Colorado sings!

When this gay man decided to make pride visible in Colorado Springs, his notoriously conservative hometown, he enlisted 20 fellow singers. The result? At least 900 supporters…and front-page news.

BY Guy McPherson

May 21 2006 11:00 PM ET

I’ve lived
in Colorado Springs, Colo., for 27 of my 39 years. The
antigay Amendment 2 was initiated in this city, and as
the home base of the notoriously homophobic U.S. Air
Force Academy, Focus on the Family, and dozens of
right-wing religious organizations, Colorado Springs has a
reputation throughout the country as “the city of
hate.” When I tell New Yorkers that I’m
from Colorado Springs, their first words are usually,
“I’m sorry; that must be a terrible place to
be a gay person.”

Colorado Springs
is a great city, but the gay community is unorganized
and remains virtually invisible: We have few gay bars, no
gay neighborhood, and the only big event is the
half-mile trek down Tejon Street during gay pride.

In October 2005,
I joined eight other men from the city’s First
Congregational Church to form a gay men’s choir. The
congregation was so enthusiastic about our first
performance that I decided to create Out Loud, the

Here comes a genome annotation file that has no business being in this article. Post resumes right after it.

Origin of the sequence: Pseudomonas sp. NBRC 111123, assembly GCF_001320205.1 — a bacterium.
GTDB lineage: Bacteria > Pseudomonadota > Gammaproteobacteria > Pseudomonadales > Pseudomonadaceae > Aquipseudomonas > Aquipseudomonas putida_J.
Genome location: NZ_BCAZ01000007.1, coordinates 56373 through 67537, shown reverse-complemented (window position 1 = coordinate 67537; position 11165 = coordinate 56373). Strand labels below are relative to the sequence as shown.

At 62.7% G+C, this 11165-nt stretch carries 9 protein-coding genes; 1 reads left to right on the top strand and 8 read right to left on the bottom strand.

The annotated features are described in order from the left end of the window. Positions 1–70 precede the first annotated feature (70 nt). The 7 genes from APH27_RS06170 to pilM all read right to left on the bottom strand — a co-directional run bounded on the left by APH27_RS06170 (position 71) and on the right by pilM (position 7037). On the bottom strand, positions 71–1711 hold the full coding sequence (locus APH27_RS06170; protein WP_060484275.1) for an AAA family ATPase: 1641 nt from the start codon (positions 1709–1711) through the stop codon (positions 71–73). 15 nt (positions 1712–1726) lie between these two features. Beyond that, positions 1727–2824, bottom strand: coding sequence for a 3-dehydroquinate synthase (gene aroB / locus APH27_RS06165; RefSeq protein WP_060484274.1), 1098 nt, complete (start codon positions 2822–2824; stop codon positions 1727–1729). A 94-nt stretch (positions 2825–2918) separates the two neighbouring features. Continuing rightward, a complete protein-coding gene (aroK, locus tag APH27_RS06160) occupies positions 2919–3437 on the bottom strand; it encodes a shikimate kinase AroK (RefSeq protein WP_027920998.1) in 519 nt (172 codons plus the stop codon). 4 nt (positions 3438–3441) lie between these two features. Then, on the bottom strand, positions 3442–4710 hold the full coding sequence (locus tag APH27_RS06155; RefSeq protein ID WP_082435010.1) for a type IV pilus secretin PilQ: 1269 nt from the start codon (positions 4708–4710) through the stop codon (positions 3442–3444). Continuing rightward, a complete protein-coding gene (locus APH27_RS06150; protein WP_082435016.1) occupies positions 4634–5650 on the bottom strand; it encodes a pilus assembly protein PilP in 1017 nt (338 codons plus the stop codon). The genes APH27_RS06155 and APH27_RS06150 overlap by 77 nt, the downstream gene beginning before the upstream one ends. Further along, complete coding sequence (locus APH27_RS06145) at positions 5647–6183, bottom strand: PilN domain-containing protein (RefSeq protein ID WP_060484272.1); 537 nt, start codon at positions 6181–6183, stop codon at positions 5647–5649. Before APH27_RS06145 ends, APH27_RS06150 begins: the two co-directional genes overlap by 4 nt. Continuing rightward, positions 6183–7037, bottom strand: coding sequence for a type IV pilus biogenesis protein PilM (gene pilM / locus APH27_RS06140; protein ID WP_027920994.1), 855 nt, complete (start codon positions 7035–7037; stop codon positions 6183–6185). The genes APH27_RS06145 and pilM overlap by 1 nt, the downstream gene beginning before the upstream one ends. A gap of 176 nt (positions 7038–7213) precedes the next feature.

city’s first community-based gay men’s chorus.
We started in January, grew from nine to 21 members,
brought in a very talented artistic director, Charles
Kurchinski, and decided to hold our first concert,
“A Night on Broadway,” on April 22. We were
all excited and a little nervous when our story was
printed on the front page of The Gazette the
day before the concert. For a Colorado Springs newspaper
to publish a story about a gay topic in a positive light was
a real milestone. One choir member didn’t want
his picture taken because he feared losing his job at
a conservative company. Another member was disowned by
his grandparents after they read the story.

We expected 200
to 300 people, but on the night of the concert our
estimate swelled to 900. Crammed into the aisles, on the
floor, in the balcony, and outside, people started
chanting, “Be proud, Out Loud,” as we
entered the stage. When the organist hit the first chord in
our Phantom of the Opera medley, it was like a
lightning strike. In that moment the choir and the
crowd were one, and all night long it was as if we
were being held up by their love and support.

Not one protester
showed up. And for the first time it felt like everyone
could gather together and say, “We support gay
people.”

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